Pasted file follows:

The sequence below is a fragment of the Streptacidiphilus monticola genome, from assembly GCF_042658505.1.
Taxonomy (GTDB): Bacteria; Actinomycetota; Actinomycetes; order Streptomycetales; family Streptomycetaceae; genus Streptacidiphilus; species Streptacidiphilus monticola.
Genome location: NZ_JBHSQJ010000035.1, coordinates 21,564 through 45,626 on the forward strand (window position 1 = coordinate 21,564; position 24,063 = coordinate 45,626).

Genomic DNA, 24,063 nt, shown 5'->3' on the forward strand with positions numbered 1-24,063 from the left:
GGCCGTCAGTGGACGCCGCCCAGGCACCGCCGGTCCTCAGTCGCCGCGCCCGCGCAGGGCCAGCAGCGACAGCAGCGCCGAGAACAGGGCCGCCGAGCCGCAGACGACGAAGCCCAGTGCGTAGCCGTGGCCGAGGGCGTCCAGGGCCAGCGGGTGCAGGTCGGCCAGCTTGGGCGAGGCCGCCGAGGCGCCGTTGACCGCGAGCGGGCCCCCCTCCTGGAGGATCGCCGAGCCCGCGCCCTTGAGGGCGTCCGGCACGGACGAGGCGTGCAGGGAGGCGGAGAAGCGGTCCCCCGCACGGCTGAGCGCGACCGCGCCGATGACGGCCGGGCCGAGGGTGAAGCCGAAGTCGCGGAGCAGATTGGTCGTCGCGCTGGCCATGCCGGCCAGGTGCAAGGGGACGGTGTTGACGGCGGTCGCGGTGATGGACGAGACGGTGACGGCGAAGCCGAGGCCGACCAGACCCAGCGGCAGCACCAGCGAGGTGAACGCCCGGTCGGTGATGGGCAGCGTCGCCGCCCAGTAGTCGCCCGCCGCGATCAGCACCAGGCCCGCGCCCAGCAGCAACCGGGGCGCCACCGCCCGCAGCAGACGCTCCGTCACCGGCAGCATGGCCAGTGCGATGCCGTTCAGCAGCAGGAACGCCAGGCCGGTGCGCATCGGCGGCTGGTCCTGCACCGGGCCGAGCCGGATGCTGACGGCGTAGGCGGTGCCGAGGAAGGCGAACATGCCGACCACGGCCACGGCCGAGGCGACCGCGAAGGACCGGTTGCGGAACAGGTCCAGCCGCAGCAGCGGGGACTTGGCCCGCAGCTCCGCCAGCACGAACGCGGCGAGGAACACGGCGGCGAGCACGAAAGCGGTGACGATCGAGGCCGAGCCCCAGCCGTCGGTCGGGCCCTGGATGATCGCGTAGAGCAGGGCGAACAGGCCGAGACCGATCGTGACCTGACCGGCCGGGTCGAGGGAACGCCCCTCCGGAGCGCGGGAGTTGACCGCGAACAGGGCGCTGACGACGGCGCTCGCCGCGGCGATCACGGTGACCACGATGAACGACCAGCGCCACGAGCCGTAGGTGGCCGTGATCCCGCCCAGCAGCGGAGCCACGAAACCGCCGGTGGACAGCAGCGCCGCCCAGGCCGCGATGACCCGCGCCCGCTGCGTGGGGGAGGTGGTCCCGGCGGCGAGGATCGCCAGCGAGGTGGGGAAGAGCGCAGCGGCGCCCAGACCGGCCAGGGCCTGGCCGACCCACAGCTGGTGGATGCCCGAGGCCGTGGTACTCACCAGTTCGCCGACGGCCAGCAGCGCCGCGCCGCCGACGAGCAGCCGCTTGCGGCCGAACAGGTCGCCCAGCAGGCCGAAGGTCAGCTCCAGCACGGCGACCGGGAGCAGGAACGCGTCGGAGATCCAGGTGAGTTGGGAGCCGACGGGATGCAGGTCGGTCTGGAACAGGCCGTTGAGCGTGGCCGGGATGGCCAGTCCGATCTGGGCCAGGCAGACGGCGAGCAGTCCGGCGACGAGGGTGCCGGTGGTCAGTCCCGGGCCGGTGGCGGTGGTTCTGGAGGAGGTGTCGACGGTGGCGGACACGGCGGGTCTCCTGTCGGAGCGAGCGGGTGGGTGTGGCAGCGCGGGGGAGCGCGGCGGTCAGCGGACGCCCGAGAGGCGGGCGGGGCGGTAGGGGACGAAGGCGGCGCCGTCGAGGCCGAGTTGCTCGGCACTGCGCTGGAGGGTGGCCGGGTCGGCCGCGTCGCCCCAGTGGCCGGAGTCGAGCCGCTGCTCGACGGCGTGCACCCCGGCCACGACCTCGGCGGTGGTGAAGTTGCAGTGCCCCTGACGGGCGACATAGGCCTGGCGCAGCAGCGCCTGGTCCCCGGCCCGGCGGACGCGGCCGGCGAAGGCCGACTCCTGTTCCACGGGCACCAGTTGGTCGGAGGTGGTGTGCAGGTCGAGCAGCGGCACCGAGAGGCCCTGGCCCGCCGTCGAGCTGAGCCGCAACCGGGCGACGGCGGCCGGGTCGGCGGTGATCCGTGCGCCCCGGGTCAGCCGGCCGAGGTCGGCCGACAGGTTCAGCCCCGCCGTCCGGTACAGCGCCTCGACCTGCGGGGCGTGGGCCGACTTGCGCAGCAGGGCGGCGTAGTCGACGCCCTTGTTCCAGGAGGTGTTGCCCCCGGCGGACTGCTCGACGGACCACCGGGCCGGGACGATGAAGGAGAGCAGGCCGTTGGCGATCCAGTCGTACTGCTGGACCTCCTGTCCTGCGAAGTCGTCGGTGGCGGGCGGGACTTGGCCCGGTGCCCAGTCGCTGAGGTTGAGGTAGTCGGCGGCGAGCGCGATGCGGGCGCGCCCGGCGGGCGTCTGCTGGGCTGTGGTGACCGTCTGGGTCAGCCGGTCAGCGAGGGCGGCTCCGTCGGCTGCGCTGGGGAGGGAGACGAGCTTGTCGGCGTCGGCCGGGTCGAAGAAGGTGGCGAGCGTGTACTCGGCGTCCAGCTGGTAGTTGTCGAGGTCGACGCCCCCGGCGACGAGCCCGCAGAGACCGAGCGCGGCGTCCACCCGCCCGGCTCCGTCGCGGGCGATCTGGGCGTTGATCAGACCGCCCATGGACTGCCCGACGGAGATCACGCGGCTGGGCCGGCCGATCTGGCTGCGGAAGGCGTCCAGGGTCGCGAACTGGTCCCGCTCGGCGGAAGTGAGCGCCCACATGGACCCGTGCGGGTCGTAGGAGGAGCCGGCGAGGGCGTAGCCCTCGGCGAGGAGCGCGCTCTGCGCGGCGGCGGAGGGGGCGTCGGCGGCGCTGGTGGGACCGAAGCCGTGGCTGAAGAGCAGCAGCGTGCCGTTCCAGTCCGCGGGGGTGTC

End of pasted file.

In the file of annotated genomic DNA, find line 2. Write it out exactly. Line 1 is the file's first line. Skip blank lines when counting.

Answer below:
Taxonomy (GTDB): Bacteria; Actinomycetota; Actinomycetes; order Streptomycetales; family Streptomycetaceae; genus Streptacidiphilus; species Streptacidiphilus monticola.